Saturday, March 8, 2014

Cedar Waxwings in Metairie

Late winter usually begins the peak Cedar Waxwing season in southeast Louisiana, an odd pattern of seasonality matched by few (if any) other species.  The peak may last through April.  However, waxwings are famously erratic in their migratory movements, and numbers vary drastically from year to year.

I saw two flocks yesterday in Metairie; I hope this portends a good year for them.

The first flock was of about 30 birds feeding in a tree along eastbound West Metairie Ave, just east of Airline Park Blvd.  Most flew off together, northbound.

The second flock, of about 20, was flying north over I-10, between Cleary and Causeway.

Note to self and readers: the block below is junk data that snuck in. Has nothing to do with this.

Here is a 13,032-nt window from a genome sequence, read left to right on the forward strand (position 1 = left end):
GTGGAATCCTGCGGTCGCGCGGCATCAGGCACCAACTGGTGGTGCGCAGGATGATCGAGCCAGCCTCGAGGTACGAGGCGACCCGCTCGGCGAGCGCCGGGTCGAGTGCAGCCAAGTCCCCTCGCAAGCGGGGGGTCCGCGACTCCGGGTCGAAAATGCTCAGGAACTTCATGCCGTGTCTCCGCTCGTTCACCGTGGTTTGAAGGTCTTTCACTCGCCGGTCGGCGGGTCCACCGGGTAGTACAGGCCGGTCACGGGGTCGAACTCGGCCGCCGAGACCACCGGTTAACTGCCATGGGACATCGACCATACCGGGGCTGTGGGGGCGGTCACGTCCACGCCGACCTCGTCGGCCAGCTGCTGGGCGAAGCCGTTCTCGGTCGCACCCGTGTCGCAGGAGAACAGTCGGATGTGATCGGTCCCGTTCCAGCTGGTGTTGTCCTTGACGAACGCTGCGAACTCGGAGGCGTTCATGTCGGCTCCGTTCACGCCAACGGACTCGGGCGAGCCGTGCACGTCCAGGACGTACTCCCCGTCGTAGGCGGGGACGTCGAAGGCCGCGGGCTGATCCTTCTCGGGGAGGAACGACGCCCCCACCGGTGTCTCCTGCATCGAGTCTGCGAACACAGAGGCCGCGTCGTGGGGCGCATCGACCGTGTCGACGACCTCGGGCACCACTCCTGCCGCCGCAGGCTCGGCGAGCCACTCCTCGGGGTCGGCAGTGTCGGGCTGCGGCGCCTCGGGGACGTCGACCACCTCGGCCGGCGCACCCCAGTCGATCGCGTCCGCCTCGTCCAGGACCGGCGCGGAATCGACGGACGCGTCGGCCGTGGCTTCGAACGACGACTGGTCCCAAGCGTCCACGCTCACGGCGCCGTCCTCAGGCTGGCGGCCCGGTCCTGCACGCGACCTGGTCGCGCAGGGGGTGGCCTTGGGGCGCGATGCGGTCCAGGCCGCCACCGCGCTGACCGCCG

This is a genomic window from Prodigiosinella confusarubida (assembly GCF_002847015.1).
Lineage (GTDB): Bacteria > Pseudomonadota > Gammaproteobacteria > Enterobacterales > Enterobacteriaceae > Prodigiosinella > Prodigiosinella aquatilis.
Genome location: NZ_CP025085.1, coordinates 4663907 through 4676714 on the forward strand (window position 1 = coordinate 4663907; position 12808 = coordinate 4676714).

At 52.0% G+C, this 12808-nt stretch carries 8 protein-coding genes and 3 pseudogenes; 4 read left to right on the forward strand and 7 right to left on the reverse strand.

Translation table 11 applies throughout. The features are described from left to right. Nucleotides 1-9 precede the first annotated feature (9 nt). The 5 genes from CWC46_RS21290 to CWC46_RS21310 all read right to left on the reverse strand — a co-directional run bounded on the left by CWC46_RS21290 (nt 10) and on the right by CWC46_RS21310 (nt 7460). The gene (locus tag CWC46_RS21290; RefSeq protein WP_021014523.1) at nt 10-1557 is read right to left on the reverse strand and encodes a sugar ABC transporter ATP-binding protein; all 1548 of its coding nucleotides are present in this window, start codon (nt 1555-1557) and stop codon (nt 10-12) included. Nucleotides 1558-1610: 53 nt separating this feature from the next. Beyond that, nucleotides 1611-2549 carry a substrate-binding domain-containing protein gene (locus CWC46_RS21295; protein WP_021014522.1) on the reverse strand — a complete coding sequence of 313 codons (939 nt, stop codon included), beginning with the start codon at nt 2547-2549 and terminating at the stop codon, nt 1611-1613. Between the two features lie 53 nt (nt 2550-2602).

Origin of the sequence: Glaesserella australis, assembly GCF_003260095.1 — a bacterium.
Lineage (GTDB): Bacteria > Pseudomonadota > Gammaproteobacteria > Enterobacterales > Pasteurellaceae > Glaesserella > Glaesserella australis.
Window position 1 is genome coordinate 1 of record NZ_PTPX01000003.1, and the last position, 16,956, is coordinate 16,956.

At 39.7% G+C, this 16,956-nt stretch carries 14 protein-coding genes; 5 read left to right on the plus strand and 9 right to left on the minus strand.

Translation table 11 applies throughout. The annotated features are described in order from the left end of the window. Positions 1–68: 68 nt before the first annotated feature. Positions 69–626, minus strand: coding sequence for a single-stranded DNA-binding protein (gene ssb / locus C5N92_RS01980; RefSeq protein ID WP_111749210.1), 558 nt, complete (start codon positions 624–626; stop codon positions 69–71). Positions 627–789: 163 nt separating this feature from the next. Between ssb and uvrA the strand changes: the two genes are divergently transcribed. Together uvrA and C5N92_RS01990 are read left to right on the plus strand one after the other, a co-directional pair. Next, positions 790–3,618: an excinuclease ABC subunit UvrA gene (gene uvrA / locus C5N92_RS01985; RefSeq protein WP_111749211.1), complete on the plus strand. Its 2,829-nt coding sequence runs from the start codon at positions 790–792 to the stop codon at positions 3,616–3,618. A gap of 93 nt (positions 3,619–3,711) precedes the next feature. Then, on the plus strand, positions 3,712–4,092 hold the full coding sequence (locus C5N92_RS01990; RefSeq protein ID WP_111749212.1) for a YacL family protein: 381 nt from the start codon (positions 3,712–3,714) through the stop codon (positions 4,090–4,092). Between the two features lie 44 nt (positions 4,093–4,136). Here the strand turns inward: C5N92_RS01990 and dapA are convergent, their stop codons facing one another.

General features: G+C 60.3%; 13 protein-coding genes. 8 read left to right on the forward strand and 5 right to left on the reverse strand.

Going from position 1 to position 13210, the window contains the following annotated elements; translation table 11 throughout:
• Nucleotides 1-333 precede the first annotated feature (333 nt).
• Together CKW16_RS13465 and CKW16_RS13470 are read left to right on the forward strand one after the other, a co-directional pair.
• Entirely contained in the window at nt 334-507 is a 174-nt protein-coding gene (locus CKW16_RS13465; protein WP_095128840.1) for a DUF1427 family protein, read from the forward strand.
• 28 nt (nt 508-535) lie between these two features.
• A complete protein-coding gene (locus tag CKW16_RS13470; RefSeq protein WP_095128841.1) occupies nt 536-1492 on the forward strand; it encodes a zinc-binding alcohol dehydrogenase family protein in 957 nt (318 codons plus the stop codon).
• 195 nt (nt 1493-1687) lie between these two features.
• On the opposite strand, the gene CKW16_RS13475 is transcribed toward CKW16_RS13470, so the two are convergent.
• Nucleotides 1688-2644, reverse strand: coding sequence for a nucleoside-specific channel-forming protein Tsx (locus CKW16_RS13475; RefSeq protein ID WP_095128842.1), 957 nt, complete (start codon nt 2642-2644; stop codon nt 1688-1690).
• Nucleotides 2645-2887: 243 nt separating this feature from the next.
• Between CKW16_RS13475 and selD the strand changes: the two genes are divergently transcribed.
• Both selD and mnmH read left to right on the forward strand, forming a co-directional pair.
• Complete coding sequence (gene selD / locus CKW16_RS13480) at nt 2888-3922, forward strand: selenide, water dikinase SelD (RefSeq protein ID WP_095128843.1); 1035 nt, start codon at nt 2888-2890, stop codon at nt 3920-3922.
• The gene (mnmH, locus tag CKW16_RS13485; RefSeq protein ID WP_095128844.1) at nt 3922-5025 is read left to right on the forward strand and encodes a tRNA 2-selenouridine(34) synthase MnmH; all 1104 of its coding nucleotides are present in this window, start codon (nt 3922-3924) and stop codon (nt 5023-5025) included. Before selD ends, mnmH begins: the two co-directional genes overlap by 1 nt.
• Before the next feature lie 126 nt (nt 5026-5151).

Waxwing flocks have a distinctive configuration, tight amorphous clouds of birds, often dozens, flying large distances through the air often without alighting.  They look a lot like starling flocks, but are distinguishable with practice.

When they are around, waxwings often frequent trees with berries or fruits.  A flock may descend en mass, and overwhelm a tree.   Often many will perch in a nearby "resting" tree and zip back and forth to the adjacent food tree, producing a continuous ebb and flow.  A feeding flock is usually noisy, making shrill, soft zzzzzzzzzzzz noises.


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